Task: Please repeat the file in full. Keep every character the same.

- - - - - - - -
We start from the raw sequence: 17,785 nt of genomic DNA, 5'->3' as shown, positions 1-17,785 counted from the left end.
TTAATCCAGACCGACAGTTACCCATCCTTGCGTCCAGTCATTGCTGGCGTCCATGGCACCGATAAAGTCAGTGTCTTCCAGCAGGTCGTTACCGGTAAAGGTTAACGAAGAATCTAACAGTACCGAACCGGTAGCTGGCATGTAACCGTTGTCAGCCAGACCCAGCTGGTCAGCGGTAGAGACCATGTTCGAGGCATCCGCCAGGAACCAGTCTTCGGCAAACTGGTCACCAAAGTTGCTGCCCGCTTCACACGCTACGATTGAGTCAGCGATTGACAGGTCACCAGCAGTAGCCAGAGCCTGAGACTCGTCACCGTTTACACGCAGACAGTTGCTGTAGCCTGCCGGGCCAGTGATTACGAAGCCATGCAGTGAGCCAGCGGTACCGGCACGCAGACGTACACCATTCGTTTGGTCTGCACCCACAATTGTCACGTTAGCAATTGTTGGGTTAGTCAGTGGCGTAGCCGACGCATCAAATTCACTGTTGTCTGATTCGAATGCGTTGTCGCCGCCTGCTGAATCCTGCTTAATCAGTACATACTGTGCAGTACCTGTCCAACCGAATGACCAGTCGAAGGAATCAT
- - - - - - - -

We start from the raw sequence: 17,785 nt of genomic DNA, 5'->3' as shown, positions 1-17,785 counted from the left end.
TTAATCCAGACCGACAGTTACCCATCCTTGCGTCCAGTCATTGCTGGCGTCCATGGCACCGATAAAGTCAGTGTCTTCCAGCAGGTCGTTACCGGTAAAGGTTAACGAAGAATCTAACAGTACCGAACCGGTAGCTGGCATGTAACCGTTGTCAGCCAGACCCAGCTGGTCAGCGGTAGAGACCATGTTCGAGGCATCCGCCAGGAACCAGTCTTCGGCAAACTGGTCACCAAAGTTGCTGCCCGCTTCACACGCTACGATTGAGTCAGCGATTGACAGGTCACCAGCAGTAGCCAGAGCCTGAGACTCGTCACCGTTTACACGCAGACAGTTGCTGTAGCCTGCCGGGCCAGTGATTACGAAGCCATGCAGTGAGCCAGCGGTACCGGCACGCAGACGTACACCATTCGTTTGGTCTGCACCCACAATTGTCACGTTAGCAATTGTTGGGTTAGTCAGTGGCGTAGCCGACGCATCAAATTCACTGTTGTCTGATTCGAATGCGTTGTCGCCGCCTGCTGAATCCTGCTTAATCAGTACATACTGTGCAGTACCTGTCCAACCGAATGACCAGTCGAAGGAATCAT